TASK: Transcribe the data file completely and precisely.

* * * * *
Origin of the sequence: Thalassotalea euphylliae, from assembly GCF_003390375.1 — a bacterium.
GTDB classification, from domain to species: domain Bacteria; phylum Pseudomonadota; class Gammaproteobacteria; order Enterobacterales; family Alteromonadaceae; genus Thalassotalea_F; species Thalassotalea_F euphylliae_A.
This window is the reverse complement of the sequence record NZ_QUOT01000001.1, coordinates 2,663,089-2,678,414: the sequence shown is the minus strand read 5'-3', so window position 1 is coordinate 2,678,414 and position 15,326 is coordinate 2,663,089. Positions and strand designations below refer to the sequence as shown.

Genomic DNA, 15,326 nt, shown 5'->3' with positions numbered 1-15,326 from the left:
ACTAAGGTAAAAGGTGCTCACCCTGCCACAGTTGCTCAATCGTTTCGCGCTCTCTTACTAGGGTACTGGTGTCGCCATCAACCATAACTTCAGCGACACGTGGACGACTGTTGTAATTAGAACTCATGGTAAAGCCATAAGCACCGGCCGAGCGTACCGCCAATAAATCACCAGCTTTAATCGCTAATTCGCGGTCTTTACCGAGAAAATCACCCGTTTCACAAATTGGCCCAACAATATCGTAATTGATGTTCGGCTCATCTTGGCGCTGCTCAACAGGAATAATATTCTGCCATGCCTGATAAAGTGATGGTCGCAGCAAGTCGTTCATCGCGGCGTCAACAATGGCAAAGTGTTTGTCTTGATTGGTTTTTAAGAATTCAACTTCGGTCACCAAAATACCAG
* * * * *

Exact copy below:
Origin of the sequence: Thalassotalea euphylliae, from assembly GCF_003390375.1 — a bacterium.
GTDB classification, from domain to species: domain Bacteria; phylum Pseudomonadota; class Gammaproteobacteria; order Enterobacterales; family Alteromonadaceae; genus Thalassotalea_F; species Thalassotalea_F euphylliae_A.
This window is the reverse complement of the sequence record NZ_QUOT01000001.1, coordinates 2,663,089-2,678,414: the sequence shown is the minus strand read 5'-3', so window position 1 is coordinate 2,678,414 and position 15,326 is coordinate 2,663,089. Positions and strand designations below refer to the sequence as shown.

Genomic DNA, 15,326 nt, shown 5'->3' with positions numbered 1-15,326 from the left:
ACTAAGGTAAAAGGTGCTCACCCTGCCACAGTTGCTCAATCGTTTCGCGCTCTCTTACTAGGGTACTGGTGTCGCCATCAACCATAACTTCAGCGACACGTGGACGACTGTTGTAATTAGAACTCATGGTAAAGCCATAAGCACCGGCCGAGCGTACCGCCAATAAATCACCAGCTTTAATCGCTAATTCGCGGTCTTTACCGAGAAAATCACCCGTTTCACAAATTGGCCCAACAATATCGTAATTGATGTTCGGCTCATCTTGGCGCTGCTCAACAGGAATAATATTCTGCCATGCCTGATAAAGTGATGGTCGCAGCAAGTCGTTCATCGCGGCGTCAACAATGGCAAAGTGTTTGTCTTGATTGGTTTTTAAGAATTCAACTTCGGTCACCAAAATACCAG